Nearly ten years ago, Patagonia released their lightweight wind shell, the Houdini jacket. For mountain athletes, this layer has been a game changer like none other. It is incredibly lightweight, blocks wind better than you would expect such a thin layer to, packs down tiny into its own pocket, and can even be clipped to a carabiner. I've had one kind of wind shirt or another for 5 years now, and it's one of my most trusted and relied upon layers for climbing.
The Patagonia Alpine Houdini is a thoughtful revamp of the legendary original. The Alpine Houdini is basically the same as the original Houdini jacket, but with the added benefit of a waterproof/breathable membrane, and seam taping added to the interior of the nylon shell. The result is an almost magical answer to my prayers for a lightweight do-it-all layer for highly aerobic mountain activities. I don't even entertain the notion of leaving the Alpine Houdini at home - this layer goes literally everywhere I go. There's just no reason not to bring it. Below we break down the Alpine Houdini's weather protection, weight, features, and more. To see how it stacks up, see our comparison table and article on the best rain jackets.
What makes the Patagonia Alpine Houdini such a virtuosic shell is that it actually sheds light precipitation quite effectively, in spite of being so lightweight and breathable. While Patagonia touts the jacket as highly water-resistant, I had my doubts. Layers as thin as this one have never performed well in my experience in heavy precipitation, excelling instead on those typical '30-40% chance of rain' summer days in the mountains when the most you'll get is a light shower. Yet the Alpine Houdini completely exceeded my expectations, keeping me mostly dry through a heavy downpour of rain, hail, and gropple (see video below) on a day when staying dry was incredibly important. I would still be hesitant to use this layer on a 100% chance of rain kind of day, but in a pinch, it's as good as any other ultralight rain shell I've come across.
Although the Alpine Houdini is slightly heavier and less packable than the original Houdini, the extra protection it provides is worth its weight in gold. In addition to water resistance, the seam taping and slightly thicker shell fabric (now 30-denier in the 2016 version) makes the jacket more durable and wind resistant—both features that were somewhat lacking in the original model.
All in all, when stuffed into its chest pocket the jacket is so light and small (measured at 6.41 ounces and smaller than your forearm) that it is barely noticeable. This is slightly heavier than some newcomers like the Arc'teryx Norvan SL (4.2 oz.) and Montane Minimus 777 (4.7 oz), but impressive nonetheless. Whether clipped to a harness, stuffed into a CamelBak, or slipped into an overnight pack, the Alpine Houdini is unobtrusive enough to stay out of sight and out of mind when you want it to.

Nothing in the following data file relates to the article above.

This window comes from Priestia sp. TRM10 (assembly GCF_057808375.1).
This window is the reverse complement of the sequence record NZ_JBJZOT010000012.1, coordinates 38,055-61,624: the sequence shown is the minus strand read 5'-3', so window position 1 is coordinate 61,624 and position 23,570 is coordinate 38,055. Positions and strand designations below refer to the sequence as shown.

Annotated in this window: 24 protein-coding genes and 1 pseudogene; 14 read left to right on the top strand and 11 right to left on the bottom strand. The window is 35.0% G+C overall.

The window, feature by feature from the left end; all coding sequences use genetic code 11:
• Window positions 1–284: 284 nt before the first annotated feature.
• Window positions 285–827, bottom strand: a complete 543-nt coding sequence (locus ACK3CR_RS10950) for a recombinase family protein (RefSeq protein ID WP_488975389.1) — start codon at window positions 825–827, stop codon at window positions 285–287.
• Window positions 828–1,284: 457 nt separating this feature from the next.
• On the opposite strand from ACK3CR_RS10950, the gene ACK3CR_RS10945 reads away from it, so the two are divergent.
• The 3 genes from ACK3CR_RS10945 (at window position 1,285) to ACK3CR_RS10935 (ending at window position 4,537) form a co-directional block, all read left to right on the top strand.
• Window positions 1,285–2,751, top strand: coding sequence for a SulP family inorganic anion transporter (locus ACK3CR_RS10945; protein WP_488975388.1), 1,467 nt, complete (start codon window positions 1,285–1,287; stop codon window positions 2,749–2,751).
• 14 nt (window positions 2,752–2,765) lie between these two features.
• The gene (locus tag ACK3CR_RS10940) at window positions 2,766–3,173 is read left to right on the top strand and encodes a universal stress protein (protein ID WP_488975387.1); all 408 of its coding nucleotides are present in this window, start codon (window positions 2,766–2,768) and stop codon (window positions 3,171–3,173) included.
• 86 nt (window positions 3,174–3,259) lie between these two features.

The helmet compatible hood is a major plus for climbing adventures, and the drawstring on the hood keeps it in place when the wind picks up. When not wearing a helmet, however, the hood does expose the sides of your face to driving, sideways rain. The chest pocket is perfect sized for most smart phones and portable music devices, and doubles as a stuff sack. Elastic cuffs and a single pull drawstring for the waist keep wind from blowing in, and create a snug fit. Taped seams provide extra water resistance where you need it most.
|Patagonia Alpine Houdini||$199||7.1 oz.||2.5L H2No||Ultralight||No||Yes|
|Outdoor Research Helium II||$159||6.4 oz.||2.5L Pertex||Ultralight||No||Yes|
|Arc'teryx Norvan SL||$299||4.2 oz.||2L Gore-Tex||Trail running||No||Yes|
|Montane Minimus 777||$289||4.7 oz.||3L Pertex||Trail running||No||Yes|
|Patagonia Houdini||$99||3.6 oz.||N/A||Trail running||No||Yes|
As we covered above, the Alpine Houdini represents a step up in water protection, durability, and cost from the standard Houdini jacket. It weighs twice as much but is arguably the better option for just about any trip to the backcountry (except maybe a long trail run). There are a couple of fully waterproof jackets that undercut the Alpine Houdini in weight, including the Arc’teryx Norvan SL Hoody (see our in-depth review) and Montane Minimus 777 (check out the review). From our experiences, we’ve found these jackets to be ideal as emergency shells and for trail running rather than as a rock climbing layer that requires a slightly more substantial construction and a large, helmet-compatible hood (neither the Montane or Arc’teryx have this feature).
Among climbing-ready ultralight shells, the Alpine Houdini stacks up fairly well. The Outdoor Research Helium II is the long-standing favorite in this category, and it makes a compelling case. The Helium II is $40 cheaper and a little lighter at a listed weight of 6.4 ounces compared with the Alpine Houdini (7.1 ounces). The Alpine Houdini has a more premium feel overall and isn't as prone to being clammy when you're working hard, but we do prefer the fit (and value) of the Helium II. In the end, both are fantastic lightweight alpine shells that serve their purpose: to keep you protected in rainy and windy conditions.
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